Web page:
Chris Hill, Head of Systems Engineering of Infotainment at Jaguar Land Rover, explains how he achieved DevOps by using the appropriate development tools when designing the infotainment system for Jaguar’s new battery electric vehicle I-Pace at the DevOps Enterprise Summit 2018
Hill began his presentation showing a demonstration of Jaguar’s new battery electric vehicle, I-Pace, which is to be launched next month.
“I’m really excited to be talking about I-Pace and the DevOps methodologies which we’ve been following within infotainment (the centre screen of the vehicle),” Hill told his attendees.
Interestingly, I-Pace is the first battery-electric powered vehicle Jaguar has designed to date. It goes from 0-60 in 4.5 seconds, has a range of 298 miles, and “looks sexy”.
Despite this, “Dev and Ops aren’t sexy”, according to Hill. This is because of change within enterprises being hard work and qualities needing respect, such as inspiration, persistence and an attitude of continuous improvement.
Jaguar’s engineering dominance
“I-Pace is a game changer for the business, proving Jaguar’s engineering dominance, and turning it into something that can be mass-produced,” said Hill.
“We asked ourselves how can we change the game from the infotainment perspective to I-Pace? So, we implemented software over the year and made sure that it’s not interrupting peoples daily lives.”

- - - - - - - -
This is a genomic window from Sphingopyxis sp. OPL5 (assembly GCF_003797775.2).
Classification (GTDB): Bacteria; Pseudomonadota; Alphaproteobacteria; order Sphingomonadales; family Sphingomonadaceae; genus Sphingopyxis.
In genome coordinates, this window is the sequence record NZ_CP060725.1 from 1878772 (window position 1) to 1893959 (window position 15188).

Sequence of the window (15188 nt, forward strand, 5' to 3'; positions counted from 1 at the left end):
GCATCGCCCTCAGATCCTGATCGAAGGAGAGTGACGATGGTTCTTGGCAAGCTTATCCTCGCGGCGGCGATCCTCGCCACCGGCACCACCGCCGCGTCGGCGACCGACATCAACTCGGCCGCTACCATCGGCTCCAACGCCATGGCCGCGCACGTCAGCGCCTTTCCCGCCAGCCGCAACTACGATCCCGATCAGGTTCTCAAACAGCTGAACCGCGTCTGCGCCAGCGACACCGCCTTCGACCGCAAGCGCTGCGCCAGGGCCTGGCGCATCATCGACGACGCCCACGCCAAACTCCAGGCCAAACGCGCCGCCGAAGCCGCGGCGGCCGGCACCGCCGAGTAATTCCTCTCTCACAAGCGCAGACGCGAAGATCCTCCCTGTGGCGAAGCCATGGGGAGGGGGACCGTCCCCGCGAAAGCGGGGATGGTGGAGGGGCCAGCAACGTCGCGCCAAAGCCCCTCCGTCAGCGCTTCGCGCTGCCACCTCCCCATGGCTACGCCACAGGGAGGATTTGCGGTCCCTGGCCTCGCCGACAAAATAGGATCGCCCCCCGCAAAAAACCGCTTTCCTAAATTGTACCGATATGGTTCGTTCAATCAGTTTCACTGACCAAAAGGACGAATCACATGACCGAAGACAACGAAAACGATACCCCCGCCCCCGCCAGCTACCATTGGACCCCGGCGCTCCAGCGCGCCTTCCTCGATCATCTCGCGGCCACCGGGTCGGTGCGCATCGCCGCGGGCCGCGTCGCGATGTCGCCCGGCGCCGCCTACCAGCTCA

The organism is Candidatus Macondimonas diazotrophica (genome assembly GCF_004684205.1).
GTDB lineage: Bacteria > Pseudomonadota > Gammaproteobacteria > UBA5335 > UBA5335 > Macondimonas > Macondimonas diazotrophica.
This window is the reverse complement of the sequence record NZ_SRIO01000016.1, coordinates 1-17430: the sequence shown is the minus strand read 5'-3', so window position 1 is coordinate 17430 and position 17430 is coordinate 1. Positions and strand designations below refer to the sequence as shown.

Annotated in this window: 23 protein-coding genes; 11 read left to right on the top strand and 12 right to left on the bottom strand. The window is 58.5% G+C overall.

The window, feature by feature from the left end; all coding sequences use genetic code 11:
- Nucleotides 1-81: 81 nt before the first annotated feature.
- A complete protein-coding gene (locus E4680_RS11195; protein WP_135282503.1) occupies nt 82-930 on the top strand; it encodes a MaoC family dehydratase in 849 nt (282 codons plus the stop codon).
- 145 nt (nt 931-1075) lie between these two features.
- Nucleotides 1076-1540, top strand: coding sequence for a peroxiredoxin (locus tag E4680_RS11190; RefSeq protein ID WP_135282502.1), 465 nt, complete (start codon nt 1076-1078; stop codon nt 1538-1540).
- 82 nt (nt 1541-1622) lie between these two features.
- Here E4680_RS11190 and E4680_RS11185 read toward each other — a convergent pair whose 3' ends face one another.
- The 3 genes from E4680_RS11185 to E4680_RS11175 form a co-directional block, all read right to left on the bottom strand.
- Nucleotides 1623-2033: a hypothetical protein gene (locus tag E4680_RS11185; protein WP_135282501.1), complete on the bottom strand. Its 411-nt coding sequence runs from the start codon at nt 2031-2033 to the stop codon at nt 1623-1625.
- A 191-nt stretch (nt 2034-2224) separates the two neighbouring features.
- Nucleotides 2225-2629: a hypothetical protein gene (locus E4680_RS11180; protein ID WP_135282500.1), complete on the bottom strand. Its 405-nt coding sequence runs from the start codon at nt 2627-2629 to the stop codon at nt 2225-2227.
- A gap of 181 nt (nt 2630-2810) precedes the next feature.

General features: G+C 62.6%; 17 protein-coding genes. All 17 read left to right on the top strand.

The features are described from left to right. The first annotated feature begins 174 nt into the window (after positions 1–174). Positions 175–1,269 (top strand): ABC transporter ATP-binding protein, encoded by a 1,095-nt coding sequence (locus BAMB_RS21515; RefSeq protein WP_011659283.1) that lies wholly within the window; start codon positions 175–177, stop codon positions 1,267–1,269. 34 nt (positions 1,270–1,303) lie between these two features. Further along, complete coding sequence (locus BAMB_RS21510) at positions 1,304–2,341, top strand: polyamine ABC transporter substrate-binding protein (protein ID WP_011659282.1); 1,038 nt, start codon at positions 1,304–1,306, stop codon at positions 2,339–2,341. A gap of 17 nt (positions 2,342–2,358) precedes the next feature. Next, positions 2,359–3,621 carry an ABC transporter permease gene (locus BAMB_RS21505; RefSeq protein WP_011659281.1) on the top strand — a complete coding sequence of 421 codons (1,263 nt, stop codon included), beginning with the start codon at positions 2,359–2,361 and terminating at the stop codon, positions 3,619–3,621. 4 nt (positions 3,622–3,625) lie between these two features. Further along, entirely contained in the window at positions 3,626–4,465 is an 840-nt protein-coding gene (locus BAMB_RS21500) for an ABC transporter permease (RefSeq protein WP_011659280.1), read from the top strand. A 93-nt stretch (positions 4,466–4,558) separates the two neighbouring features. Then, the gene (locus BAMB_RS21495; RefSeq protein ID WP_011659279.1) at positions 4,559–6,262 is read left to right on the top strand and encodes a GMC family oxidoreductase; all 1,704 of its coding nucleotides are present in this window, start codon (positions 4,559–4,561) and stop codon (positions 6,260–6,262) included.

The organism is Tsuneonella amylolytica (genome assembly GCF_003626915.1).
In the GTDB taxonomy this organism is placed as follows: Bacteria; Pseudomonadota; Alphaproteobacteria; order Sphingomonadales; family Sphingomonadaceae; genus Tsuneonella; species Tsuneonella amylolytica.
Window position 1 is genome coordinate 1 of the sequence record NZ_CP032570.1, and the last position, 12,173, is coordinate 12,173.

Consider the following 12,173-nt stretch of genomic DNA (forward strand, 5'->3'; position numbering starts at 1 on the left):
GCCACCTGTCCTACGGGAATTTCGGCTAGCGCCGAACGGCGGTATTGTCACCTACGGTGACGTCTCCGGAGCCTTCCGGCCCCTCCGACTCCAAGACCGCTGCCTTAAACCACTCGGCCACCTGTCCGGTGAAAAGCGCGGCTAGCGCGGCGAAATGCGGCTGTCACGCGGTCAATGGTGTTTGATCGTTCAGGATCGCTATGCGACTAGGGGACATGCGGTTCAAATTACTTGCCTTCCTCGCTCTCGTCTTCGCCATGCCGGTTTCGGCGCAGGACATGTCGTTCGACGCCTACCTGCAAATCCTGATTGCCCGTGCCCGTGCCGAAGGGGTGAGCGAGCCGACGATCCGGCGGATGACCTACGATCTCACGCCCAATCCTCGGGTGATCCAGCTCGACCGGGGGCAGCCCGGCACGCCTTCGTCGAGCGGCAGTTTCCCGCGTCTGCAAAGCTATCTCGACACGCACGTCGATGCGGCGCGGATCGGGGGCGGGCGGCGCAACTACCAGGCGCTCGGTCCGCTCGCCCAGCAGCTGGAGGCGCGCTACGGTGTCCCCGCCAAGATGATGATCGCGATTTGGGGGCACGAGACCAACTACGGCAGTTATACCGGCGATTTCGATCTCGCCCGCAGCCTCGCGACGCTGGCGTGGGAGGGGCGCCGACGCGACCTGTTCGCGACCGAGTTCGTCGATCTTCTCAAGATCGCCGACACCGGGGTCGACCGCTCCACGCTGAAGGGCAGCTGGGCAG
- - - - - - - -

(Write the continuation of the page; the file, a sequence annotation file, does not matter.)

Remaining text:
Hill admitted that, when implementing infotainment, the feedback bots took 4-6 weeks, so it was hard to pick what was wrong.
“This is why we had thousands of contributors partaking, who came in bursts,” he revealed.
“This was tricky because everyone had a different idea of how to do things, and if the application fits within the ecosystem, or not.”
Nevertheless, feedback went from 4-6 weeks to 30 minutes – automating processes around burst merge requests and creating it to be simple, so everyone knows how its build system works.
“The infotainment isn’t thought as a safety-critical device but it has safety-critical features such as parking beeps, reversed cameras and battery usage which shows deficiency and how much range is left,” revealed Hill.
To date, Jaguar has delivered an infotainment system for 9 of its different vehicles; it is 1 of 40 embedded devices in the 604,000 vehicles they sold last year.
“The infotainment system was my secret weapon to not only provide a tremendous amount of value to the customer, but also to our development environment,” Hill continued.
He also noted that, at Jaguar Land Rover, they deploy software up to 50-70 times a day per vehicle!
Written by Leah Alger